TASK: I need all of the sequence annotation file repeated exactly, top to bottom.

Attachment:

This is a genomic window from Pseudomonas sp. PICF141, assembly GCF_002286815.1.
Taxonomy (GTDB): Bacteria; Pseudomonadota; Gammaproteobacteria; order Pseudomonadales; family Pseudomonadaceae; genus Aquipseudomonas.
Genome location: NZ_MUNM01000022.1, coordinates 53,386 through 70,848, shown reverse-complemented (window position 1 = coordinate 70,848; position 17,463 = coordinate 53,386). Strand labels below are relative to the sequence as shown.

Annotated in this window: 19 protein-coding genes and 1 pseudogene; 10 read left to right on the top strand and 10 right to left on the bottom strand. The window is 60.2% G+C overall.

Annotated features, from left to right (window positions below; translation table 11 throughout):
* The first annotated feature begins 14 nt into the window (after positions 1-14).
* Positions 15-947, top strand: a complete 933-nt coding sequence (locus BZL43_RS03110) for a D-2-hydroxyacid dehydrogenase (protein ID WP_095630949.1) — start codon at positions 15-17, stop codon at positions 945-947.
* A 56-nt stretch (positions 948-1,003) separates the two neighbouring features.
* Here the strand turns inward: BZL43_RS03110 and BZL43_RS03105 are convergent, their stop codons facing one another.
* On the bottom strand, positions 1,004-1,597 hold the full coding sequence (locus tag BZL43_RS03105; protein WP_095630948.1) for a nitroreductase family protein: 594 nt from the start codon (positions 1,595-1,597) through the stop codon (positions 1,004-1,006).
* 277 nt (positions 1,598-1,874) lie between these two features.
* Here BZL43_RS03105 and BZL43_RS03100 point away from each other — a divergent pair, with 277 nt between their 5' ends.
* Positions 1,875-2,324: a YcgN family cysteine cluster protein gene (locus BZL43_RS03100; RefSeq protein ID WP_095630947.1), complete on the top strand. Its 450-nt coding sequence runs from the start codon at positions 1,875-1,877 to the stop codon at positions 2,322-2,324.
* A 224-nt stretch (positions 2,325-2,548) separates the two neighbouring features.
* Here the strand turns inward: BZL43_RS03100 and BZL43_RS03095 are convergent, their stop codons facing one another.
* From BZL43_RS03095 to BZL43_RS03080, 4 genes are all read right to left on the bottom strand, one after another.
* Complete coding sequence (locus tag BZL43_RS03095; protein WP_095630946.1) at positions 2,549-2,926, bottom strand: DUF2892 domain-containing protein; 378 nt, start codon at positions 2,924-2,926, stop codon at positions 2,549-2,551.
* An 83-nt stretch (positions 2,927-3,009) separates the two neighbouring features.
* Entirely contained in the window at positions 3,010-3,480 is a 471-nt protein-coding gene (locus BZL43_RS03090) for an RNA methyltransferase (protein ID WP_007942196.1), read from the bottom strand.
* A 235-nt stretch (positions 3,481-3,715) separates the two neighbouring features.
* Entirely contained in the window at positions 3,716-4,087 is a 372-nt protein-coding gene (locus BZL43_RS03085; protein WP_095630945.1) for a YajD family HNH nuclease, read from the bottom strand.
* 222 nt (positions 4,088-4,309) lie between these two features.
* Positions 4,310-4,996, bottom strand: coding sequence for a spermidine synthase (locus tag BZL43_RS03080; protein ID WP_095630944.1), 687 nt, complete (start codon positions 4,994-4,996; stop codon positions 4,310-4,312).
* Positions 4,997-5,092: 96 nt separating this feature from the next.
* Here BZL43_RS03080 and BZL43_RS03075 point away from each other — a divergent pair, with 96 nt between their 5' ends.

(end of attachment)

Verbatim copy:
This is a genomic window from Pseudomonas sp. PICF141, assembly GCF_002286815.1.
Taxonomy (GTDB): Bacteria; Pseudomonadota; Gammaproteobacteria; order Pseudomonadales; family Pseudomonadaceae; genus Aquipseudomonas.
Genome location: NZ_MUNM01000022.1, coordinates 53,386 through 70,848, shown reverse-complemented (window position 1 = coordinate 70,848; position 17,463 = coordinate 53,386). Strand labels below are relative to the sequence as shown.

Annotated in this window: 19 protein-coding genes and 1 pseudogene; 10 read left to right on the top strand and 10 right to left on the bottom strand. The window is 60.2% G+C overall.

Annotated features, from left to right (window positions below; translation table 11 throughout):
* The first annotated feature begins 14 nt into the window (after positions 1-14).
* Positions 15-947, top strand: a complete 933-nt coding sequence (locus BZL43_RS03110) for a D-2-hydroxyacid dehydrogenase (protein ID WP_095630949.1) — start codon at positions 15-17, stop codon at positions 945-947.
* A 56-nt stretch (positions 948-1,003) separates the two neighbouring features.
* Here the strand turns inward: BZL43_RS03110 and BZL43_RS03105 are convergent, their stop codons facing one another.
* On the bottom strand, positions 1,004-1,597 hold the full coding sequence (locus tag BZL43_RS03105; protein WP_095630948.1) for a nitroreductase family protein: 594 nt from the start codon (positions 1,595-1,597) through the stop codon (positions 1,004-1,006).
* 277 nt (positions 1,598-1,874) lie between these two features.
* Here BZL43_RS03105 and BZL43_RS03100 point away from each other — a divergent pair, with 277 nt between their 5' ends.
* Positions 1,875-2,324: a YcgN family cysteine cluster protein gene (locus BZL43_RS03100; RefSeq protein ID WP_095630947.1), complete on the top strand. Its 450-nt coding sequence runs from the start codon at positions 1,875-1,877 to the stop codon at positions 2,322-2,324.
* A 224-nt stretch (positions 2,325-2,548) separates the two neighbouring features.
* Here the strand turns inward: BZL43_RS03100 and BZL43_RS03095 are convergent, their stop codons facing one another.
* From BZL43_RS03095 to BZL43_RS03080, 4 genes are all read right to left on the bottom strand, one after another.
* Complete coding sequence (locus tag BZL43_RS03095; protein WP_095630946.1) at positions 2,549-2,926, bottom strand: DUF2892 domain-containing protein; 378 nt, start codon at positions 2,924-2,926, stop codon at positions 2,549-2,551.
* An 83-nt stretch (positions 2,927-3,009) separates the two neighbouring features.
* Entirely contained in the window at positions 3,010-3,480 is a 471-nt protein-coding gene (locus BZL43_RS03090) for an RNA methyltransferase (protein ID WP_007942196.1), read from the bottom strand.
* A 235-nt stretch (positions 3,481-3,715) separates the two neighbouring features.
* Entirely contained in the window at positions 3,716-4,087 is a 372-nt protein-coding gene (locus BZL43_RS03085; protein WP_095630945.1) for a YajD family HNH nuclease, read from the bottom strand.
* 222 nt (positions 4,088-4,309) lie between these two features.
* Positions 4,310-4,996, bottom strand: coding sequence for a spermidine synthase (locus tag BZL43_RS03080; protein ID WP_095630944.1), 687 nt, complete (start codon positions 4,994-4,996; stop codon positions 4,310-4,312).
* Positions 4,997-5,092: 96 nt separating this feature from the next.
* Here BZL43_RS03080 and BZL43_RS03075 point away from each other — a divergent pair, with 96 nt between their 5' ends.